'The Dream Is Dead': Why So Many Chinese Journalists Are Quitting

A reporter's high-profile resignation has provoked pessimism about the future of China's news media.

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Reporter Yang Haipeng, who in November 2011 quit Caijing Magazine.

Recently, Jian Guangzhou (@简光洲), one of the most reputed investigative journalists in China, quit the Oriental Daily (@东方早报) and announced he was ending his reporting career. Even though the specific reasons for Jian leaving his job remain unclear, one of his tweets on Sina Weibo, China's Twitter, revealed frustration and desperation behind the decision. "My ten years with the Oriental Daily have been the most precious in my life, which gave me all the sadness and happiness, all the dreams. I suffered and endured everything because of the dream I had. And now, the dream is dead, and I choose to leave. Take care, my brothers!"

Jian came to fame after a report he published on September 11, 2008, titled "14 infants in Gansu Province are suspected of falling ill with kidney stones because of Sanlu milk powder," generated a domino effect. Further investigation showed that Sanlu, a widely-trusted brand, added large amounts of melamine, a kind of chemical raw material which is prohibited in food industry, to its products. It turned out that almost all the big brands in China's milk industry were involved in the illegal enterprise, only differing in the extent, and about 40,000 infants all over the country were affected. Milk pollution is regarded as China's severest food security scandal in recent years.

By providing this type of audacious coverage under huge pressure, Jian has come to be perceived by many as the "conscience of China." This symbolic layer to Jian's reputation makes his departure rather heartbreaking to many, and has provoked deep pessimism about the future of China's news media.

Jian's resigning is just one of several "personnel earthquakes" that have struck the Oriental Daily in 2012. Founded in 2003, the newspaper has built up a reputation as one of the most important independent, liberal media brands in China, largely through its in-depth investigative coverage and outspoken editorials. This reputation also makes it among the most vulnerable to government censorship.

On July 18, the publication's president and vice editor-in-chief were dismissed for unspecified reasons. Some rumors said the direct cause might be the Daily's interview with Sheng Hong (@盛洪微博), president of Tianze Economics Institute, which was published in May. In the interview, Prof. Sheng acutely criticized the monopoly of state-owned companies in certain markets.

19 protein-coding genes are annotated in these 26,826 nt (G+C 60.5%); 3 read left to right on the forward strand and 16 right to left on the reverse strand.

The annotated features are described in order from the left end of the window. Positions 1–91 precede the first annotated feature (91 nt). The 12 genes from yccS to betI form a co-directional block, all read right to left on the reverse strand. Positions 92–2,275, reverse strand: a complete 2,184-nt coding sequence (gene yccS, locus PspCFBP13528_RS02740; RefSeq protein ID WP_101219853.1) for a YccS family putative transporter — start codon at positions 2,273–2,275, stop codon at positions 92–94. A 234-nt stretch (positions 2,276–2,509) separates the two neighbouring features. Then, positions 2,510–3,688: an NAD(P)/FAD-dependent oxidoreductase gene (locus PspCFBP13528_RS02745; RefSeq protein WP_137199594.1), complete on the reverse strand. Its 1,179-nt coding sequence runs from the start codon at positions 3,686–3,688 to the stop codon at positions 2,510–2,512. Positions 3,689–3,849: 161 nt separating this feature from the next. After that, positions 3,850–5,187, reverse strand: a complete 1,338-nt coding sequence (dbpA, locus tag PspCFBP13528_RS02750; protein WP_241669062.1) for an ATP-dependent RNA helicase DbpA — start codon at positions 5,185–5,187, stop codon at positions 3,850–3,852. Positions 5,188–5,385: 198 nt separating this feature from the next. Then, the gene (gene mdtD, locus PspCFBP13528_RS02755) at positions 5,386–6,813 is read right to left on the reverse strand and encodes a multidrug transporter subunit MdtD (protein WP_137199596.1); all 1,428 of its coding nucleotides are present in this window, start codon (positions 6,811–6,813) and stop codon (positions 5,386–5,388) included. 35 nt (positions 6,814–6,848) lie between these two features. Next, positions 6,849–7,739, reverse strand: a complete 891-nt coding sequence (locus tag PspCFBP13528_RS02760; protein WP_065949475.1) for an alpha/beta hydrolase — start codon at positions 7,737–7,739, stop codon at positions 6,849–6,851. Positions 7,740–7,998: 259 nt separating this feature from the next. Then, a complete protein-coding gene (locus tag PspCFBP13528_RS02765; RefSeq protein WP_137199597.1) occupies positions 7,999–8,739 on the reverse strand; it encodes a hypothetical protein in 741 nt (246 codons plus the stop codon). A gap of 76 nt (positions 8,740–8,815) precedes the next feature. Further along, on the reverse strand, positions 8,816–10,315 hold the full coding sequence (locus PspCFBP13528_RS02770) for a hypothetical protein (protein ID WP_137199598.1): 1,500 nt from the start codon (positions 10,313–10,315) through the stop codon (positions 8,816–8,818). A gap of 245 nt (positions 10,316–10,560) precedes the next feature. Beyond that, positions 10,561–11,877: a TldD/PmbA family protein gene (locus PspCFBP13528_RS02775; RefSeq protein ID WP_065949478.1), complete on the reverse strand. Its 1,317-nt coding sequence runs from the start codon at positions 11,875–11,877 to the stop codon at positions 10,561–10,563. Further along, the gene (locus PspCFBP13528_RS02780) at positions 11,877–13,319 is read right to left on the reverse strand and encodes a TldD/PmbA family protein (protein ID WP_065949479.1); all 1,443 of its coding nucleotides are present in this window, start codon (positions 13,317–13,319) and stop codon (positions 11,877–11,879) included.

The misfortune has also befallen other media brands. On July 16, the editor-in-chief of the News Express Daily (@新快报) was forced to resign because of unspecified "sensitive" contents it had published. On August 23, the Oriental Vanguard (@东方卫报) published on its front page a feature article titled "Liu Xiang knew, officials knew, China Central Television knew, only the audience was waiting vainly for the legendary moment." The article said that official heads of the Chinese Olympic Team, China Central Television (CCTV) and Liu Xiang himself had all known beforehand that his severe injury might render him unable to finish the preliminary heats of the Olympic Men's 110-meter Hurdles, and CCTV had prepared four commentating plans accordingly. The report caused the editor-in-chief, the assistant editor-in-chief and the so-called "news supervisors" (新闻总监) to be dismissed.

Although the government's control over news media has always been tight, the range and intensity of the purge this year has been rarely seen, suggesting that the censors' controlling hand is tightening. As Wang Keqin (@王克勤), a former investigative journalist famous for his coverage of AIDS spread and illegal mining plants, comments, "It's getting colder. The winter is approaching."

Wang's comment is especially profound considering that earlier this year, many claimed that "the spring of Chinese media" was coming after the state-owned, usually conservative People's Daily (@人民日报) published a series of op-eds calling for political reforms, widely read as a hint that China's news-control bureaus were liberalizing. However, this interpretation proved too optimistic, with purges beginning in July.

The strange dichotomy between the liberalization of official media and the increasing oppression of independent media can also be found in social media. On one hand, the Weibo account of the Party mouthpiece People's Daily has shown a degree of humanity and independence that has pleasantly surprised netizens, and the account of Xinhua News Agency (@新华社中国网事) bravely challenged military authority when it reported on a military officer beating a flight attendant. On the other, journalists in independent media are being deprived of freedom of expression. @新闻已死 provides the evidence: "I hear that all the professionals working for the Nanfang Daily are required to report their Weibo accounts, even the passwords, to their superior."

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Yueran Zhang is a Chinese writer based in Durham, North Carolina. He contributes regularly to Tea Leaf Nation.

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